Marvin Bagley

Marvin Bagley is a 6’10.5 220lb+ freshman playing the 4/5 for Duke University. Originally expected to graduate from high school in 2018, Bagley reclassified to play on one of the most loaded college teams in recent history. Armed with returning senior Grayson Allen, who I think should have left after his sophomore or junior year, and a loaded freshman class including Bagley, PG Trevon Duval, wing Gary Trent Jr., and C Wendell Carter Jr., Duke is poised to make a deep run in the NCAA Tournament.


Even though the team is loaded with talent, Bagley is viewed as the cream of the crop and a top five lock in the 2018 Draft. What makes Bagley so special isn’t his measurements (7′ wingspan to a 6’10.5 frame is not great – the average PF has a wingspan of 6’11.75), but his overall skillset, physicality, and competitive nature.

Short overview

  • tall, athletic 4/5 who is a high level defender and shows flashes of offensive versatility
    • awesome foot speed on both offense and defense
    • explosive leaper who is quick off his feet on initial jump and has a lightning quick second jump
    • solid frame – likely gets up to 240-245 without losing a bit of athleticism
  • Offense
    • likes driving left after facing up
      • really prefers finishing with his left hand – will have a layup with right hand and use left hand often
      • explodes by guys slower than him, punishes smaller players in paint
    • can post up on either block, but still goes back to the left hand
      • when posting, he is very aggressive – doesn’t let bigger guys stop him from getting to his spots; he plays angry
    • finishes everything in the paint
    • offensive rebounder
    • good form on shot after the ball reaches his neck
      • he has a bit of a windup (likes going from bottom up in shot, instead of simply catching and shooting)
        • windup allows defense to upset rhythm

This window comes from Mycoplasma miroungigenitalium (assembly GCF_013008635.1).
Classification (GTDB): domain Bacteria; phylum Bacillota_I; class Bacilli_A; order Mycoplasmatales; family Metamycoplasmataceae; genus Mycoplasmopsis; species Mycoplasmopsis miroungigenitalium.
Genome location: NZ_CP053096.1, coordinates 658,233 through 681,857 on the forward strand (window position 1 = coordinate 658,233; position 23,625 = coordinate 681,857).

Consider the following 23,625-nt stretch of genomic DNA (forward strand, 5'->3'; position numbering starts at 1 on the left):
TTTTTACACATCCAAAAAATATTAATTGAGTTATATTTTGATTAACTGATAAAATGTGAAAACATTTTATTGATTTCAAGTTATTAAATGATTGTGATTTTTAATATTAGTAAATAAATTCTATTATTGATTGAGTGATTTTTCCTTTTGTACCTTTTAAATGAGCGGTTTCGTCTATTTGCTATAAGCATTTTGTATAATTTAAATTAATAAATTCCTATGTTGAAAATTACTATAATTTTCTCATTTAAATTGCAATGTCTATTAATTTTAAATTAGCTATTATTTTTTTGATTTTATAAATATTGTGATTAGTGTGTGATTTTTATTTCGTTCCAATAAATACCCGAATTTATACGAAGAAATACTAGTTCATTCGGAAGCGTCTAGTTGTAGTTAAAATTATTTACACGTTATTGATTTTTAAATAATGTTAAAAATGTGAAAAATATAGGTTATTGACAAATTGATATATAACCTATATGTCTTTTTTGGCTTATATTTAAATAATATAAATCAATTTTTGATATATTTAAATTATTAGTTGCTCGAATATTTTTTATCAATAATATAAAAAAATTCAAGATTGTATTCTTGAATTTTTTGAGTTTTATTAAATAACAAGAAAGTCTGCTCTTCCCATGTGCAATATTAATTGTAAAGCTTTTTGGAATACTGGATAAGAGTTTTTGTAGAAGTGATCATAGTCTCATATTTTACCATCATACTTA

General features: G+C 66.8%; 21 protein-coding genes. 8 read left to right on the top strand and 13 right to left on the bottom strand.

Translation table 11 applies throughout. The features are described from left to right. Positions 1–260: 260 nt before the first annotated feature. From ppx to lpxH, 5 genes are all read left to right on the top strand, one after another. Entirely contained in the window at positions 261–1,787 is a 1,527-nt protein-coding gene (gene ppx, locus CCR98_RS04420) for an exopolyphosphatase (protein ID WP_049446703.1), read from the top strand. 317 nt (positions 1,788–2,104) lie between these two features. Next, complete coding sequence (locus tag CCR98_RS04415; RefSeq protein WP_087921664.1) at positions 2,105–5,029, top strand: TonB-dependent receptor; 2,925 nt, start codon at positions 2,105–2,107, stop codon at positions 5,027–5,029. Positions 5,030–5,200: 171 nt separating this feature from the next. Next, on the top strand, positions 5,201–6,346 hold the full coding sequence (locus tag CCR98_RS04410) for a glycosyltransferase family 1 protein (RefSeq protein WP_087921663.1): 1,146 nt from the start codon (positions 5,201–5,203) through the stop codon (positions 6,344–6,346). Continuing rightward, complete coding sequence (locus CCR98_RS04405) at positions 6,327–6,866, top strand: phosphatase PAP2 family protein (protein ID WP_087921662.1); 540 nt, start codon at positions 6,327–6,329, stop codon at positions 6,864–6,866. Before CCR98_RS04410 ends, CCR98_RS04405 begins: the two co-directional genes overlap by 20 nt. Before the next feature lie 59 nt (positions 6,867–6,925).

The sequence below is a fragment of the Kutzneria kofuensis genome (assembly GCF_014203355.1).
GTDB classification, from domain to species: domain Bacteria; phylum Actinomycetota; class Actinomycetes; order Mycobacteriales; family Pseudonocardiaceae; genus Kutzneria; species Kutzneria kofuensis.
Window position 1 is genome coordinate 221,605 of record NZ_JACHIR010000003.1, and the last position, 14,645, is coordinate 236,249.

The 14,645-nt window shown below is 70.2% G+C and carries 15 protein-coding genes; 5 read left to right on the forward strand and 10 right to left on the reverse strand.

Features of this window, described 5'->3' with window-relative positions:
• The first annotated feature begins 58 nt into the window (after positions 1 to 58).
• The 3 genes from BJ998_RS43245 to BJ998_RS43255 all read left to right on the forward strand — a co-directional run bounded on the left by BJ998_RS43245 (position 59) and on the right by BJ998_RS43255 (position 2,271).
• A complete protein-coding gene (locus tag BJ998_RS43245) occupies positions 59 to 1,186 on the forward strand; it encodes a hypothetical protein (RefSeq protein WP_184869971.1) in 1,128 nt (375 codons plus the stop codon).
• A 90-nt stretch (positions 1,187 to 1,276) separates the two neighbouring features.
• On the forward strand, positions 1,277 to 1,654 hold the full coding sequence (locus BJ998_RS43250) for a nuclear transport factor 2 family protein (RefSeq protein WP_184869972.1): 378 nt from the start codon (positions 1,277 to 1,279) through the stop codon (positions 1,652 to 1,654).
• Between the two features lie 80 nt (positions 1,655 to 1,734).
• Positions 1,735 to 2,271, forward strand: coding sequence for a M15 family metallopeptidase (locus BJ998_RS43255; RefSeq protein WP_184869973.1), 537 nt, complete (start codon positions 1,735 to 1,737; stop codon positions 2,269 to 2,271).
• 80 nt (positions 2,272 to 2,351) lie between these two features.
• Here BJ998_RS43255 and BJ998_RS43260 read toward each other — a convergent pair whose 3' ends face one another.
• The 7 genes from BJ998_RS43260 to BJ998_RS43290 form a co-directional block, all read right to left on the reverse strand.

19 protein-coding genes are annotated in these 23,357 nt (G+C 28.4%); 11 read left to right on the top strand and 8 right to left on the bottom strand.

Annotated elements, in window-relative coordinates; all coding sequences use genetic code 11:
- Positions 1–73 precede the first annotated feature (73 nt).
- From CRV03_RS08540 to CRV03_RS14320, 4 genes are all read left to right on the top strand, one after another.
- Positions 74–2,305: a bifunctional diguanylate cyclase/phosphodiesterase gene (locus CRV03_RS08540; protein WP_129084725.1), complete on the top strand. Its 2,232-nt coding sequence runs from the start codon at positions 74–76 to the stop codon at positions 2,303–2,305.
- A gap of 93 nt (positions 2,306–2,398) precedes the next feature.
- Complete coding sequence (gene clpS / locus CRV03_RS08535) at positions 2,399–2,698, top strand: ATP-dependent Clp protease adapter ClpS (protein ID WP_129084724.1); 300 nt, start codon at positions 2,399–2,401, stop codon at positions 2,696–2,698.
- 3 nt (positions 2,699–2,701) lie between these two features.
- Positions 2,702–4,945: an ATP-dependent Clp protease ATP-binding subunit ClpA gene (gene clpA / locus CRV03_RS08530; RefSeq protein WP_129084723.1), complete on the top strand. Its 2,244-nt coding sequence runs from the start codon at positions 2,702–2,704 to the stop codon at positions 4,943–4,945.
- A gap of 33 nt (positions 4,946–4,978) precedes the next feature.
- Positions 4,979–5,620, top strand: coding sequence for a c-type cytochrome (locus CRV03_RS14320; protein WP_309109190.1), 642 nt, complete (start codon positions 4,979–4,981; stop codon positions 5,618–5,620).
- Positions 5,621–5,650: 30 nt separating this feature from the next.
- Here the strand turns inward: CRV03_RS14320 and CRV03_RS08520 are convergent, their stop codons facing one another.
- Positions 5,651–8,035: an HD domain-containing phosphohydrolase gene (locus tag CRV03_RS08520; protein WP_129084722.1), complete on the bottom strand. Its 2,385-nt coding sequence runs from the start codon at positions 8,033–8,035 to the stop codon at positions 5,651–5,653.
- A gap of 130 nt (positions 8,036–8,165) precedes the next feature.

• if he reduces the motion in his jumper, it will become more consistent as he gets fatigued later in game
    • not particularly consistent on his jumper, but he has shown the ability to hit the open jumper
      • the more work he puts in, the better he’ll be – I fully expect him to be a consistent mid-range jump shooter, maybe stretch it out to three in time
    • likes turning and facing basket from 15-17
    • defense in college and NBA will force him to use his right hand
      • this is something to look out for this season
  • Defense
    • can switch onto smaller players on perimeter / has ability to guard anywhere in half-court (post, perimeter, mid-range) – in an NBA that has defenses switching a lot and requiring defensive versatility, his ability to do this is unbelievably important and gives him a very high defensive ceiling
    • good shot blocker – doesn’t rely on athleticism, but instead using timing
    • excellent defensive rebounder
    • doesn’t lose focus on defense when he is on ball, but can use work off ball and in PnR situations
    • if he is getting backed down on post, he’ll push back – doesn’t just allow offensive player to get into position or where he wants


I believe that the reason why people are so high on Bagley is for his defensive potential, more than anything else.  He shows flashes of a jumper, even if it is still a little inconsistent, and an angry/aggressive finishing ability in the paint, but on the defensive side is where he could be special.

Athleticism and frame

Simply put, Marvin Bagley is an athlete – he’s the total athletic package, not lacking in any single area. Some players have the quickness but lack the vertical explosion; others have both, but don’t have the frame; and some players have neither. Bagley, however, really is the full tooled athlete. In today’s NBA, bigs need to be able to guard the perimeter and have the ability to switch onto guards and wings. Players are becoming faster and faster shooting from three, so when opposing teams run pick and rolls, bigs need to be able to get out and contest quickly (or hedge and quickly return to his man). Bagley can do both. He’s super light on his feet on the perimeter and has shown the ability to fully switch onto smaller players on the perimeter, while at the same time having the quickness to help and return to his man.


A comparison for this ability of his would be Chris Bosh / Anthony Davis. Both Bosh and Davis have / had the ability to switch onto smaller players or return in the PnR, depending on who the ball-handler was and how the team was scheming to guard the PnR. Bosh’s ability to guard smaller players is part of what made the 2010-14 Heat so devastating on defense – any time the opposing team would run a pick and roll / pop, Bosh and the on-ball defender (Chalmers, Wade, Cole, etc) would almost immediately trap the defender, forcing the ball-handler to give up the ball. Bosh would then rotate back onto his man, and the team would not miss a beat on defense. Bagley’s elite quickness will immediately put him near the top of the most athletic perimeter defenders for bigs in the league the moment he steps onto the court.